Posted on May 16, 2012 by tatiana
Small and local businesses are using social media to their benefit, and rightfully so. If you have the resources it is best to use them. Since the beginning of the social media boom, marketing efforts have increased within the use of this online tool. I refer to this as an ‘’online tool” because if used properly, this avenue can lead your business into endless amounts of success. Here at Truth Marketing we cannot stress the importance of increasing awareness so with that being said, this post serves as a purpose to inform those small and local businesses that haven’t seen the fruits of their labor quiet yet (from a social media angle, that is).
Facebook and Twitter are networks we should all be very familiar with at this point, and if not let’s acquaint ourselves shall we? If your company has an upcoming event, new product, or service coming up Facebook events are perfect for making your followers aware of what is coming up for your business. Let’s not forget to support back up with the use of Twitter. Together these two outlets can be a great pair of informants, especially to those of you who are trying to introduce your brand to potential customers.
For instance, have you ever heard of a cash mob? Neither did we until we were informed of this new local fusion of social media and small business events. We all know how flash mobs are started via online communication. All you need is a social network, a few protesters, and there you have it: a sudden gathering full of people expressing the same interests. Cash mobs work in a similar fashion. This system uses online social mediums to persuade consumers into purchasing items from local businesses that they might not be aware of. It also offers deals, and instills loyalty between the customer and the company. The recession played a huge role in the decline of sales and consumer spending on a large scale. Big businesses are able to use their sophisticated techniques to regain their awareness, and so can you!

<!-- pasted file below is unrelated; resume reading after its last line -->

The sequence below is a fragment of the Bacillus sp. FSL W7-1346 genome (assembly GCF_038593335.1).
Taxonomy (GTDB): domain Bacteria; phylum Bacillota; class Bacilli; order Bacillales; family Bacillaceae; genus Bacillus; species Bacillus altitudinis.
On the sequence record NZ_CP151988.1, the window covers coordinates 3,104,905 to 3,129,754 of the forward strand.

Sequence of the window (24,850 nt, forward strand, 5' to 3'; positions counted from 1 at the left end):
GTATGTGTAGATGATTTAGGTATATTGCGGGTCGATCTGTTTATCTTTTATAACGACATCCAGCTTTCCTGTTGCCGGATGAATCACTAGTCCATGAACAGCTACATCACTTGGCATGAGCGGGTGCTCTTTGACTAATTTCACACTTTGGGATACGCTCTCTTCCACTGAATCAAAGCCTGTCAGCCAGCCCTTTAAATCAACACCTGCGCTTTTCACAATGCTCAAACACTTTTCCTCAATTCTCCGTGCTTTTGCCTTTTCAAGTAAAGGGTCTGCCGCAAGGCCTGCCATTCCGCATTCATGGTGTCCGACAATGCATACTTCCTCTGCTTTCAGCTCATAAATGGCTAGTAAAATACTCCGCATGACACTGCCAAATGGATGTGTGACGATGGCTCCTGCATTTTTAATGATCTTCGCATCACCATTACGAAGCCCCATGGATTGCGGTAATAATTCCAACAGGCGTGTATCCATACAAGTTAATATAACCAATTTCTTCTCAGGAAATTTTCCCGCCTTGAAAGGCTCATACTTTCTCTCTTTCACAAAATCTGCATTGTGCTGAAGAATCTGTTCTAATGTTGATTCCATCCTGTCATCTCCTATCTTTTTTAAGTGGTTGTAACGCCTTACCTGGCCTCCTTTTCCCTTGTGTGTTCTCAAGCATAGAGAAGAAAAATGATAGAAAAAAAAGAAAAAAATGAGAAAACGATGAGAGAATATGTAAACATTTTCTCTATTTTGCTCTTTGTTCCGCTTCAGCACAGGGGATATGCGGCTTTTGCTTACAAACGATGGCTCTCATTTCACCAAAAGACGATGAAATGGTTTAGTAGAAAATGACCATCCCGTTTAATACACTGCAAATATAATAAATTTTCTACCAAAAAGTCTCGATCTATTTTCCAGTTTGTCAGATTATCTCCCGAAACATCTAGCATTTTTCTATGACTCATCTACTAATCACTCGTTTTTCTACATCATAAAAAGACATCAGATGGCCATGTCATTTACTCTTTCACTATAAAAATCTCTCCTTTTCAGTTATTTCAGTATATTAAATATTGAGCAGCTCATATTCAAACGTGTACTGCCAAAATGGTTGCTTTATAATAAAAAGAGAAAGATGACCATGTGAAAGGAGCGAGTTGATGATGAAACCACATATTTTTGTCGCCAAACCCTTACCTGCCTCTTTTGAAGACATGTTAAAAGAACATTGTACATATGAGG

The cash mob idea was inspired by the online discount phenomenon with sites such as Living Social and Groupon. Local stores within the towns of New Jersey, Pennsylvania, and New York are catching onto this idea quickly, and receiving rapid positive results from it. Their goal here is to increase the support of the community by using these events through social media which in return boosts their sales. After doing some research I stumbled upon, CashMob.com, a website which covers all you need to know about the cash mob experience and development. The site even has a cash mob locator! How wonderful is it to know that your small business can now escalate sales in its very own community by simply using social media to organize an event?
As you can see, this idea is transforming many local businesses from the traditional “Mom and Pop Shop” to the “Community One Stop Shop”. Has your business developed a cash mob event? If so, try it out and let us know what your thoughts are on this social media initiative.